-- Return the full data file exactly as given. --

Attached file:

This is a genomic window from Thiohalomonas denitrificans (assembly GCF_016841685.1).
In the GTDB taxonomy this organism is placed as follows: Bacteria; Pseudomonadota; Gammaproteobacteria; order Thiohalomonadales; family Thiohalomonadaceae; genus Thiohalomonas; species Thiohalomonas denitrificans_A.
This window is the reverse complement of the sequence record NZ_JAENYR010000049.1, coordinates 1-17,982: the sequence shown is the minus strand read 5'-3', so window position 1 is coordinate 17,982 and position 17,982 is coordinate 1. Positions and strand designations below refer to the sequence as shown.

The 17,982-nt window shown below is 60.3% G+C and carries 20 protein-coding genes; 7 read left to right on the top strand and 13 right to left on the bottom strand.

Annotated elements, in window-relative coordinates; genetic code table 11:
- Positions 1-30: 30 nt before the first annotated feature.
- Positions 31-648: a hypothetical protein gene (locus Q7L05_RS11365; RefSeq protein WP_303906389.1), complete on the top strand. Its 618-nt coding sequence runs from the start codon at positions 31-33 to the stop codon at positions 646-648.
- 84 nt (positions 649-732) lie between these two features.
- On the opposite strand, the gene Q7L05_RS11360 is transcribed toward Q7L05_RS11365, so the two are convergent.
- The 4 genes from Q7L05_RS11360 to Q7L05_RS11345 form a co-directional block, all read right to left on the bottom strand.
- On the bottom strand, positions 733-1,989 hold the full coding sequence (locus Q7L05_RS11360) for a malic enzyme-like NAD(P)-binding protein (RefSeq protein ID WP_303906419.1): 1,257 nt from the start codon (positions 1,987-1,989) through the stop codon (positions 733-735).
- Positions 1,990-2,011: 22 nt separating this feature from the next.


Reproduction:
This is a genomic window from Thiohalomonas denitrificans (assembly GCF_016841685.1).
In the GTDB taxonomy this organism is placed as follows: Bacteria; Pseudomonadota; Gammaproteobacteria; order Thiohalomonadales; family Thiohalomonadaceae; genus Thiohalomonas; species Thiohalomonas denitrificans_A.
This window is the reverse complement of the sequence record NZ_JAENYR010000049.1, coordinates 1-17,982: the sequence shown is the minus strand read 5'-3', so window position 1 is coordinate 17,982 and position 17,982 is coordinate 1. Positions and strand designations below refer to the sequence as shown.

The 17,982-nt window shown below is 60.3% G+C and carries 20 protein-coding genes; 7 read left to right on the top strand and 13 right to left on the bottom strand.

Annotated elements, in window-relative coordinates; genetic code table 11:
- Positions 1-30: 30 nt before the first annotated feature.
- Positions 31-648: a hypothetical protein gene (locus Q7L05_RS11365; RefSeq protein WP_303906389.1), complete on the top strand. Its 618-nt coding sequence runs from the start codon at positions 31-33 to the stop codon at positions 646-648.
- 84 nt (positions 649-732) lie between these two features.
- On the opposite strand, the gene Q7L05_RS11360 is transcribed toward Q7L05_RS11365, so the two are convergent.
- The 4 genes from Q7L05_RS11360 to Q7L05_RS11345 form a co-directional block, all read right to left on the bottom strand.
- On the bottom strand, positions 733-1,989 hold the full coding sequence (locus Q7L05_RS11360) for a malic enzyme-like NAD(P)-binding protein (RefSeq protein ID WP_303906419.1): 1,257 nt from the start codon (positions 1,987-1,989) through the stop codon (positions 733-735).
- Positions 1,990-2,011: 22 nt separating this feature from the next.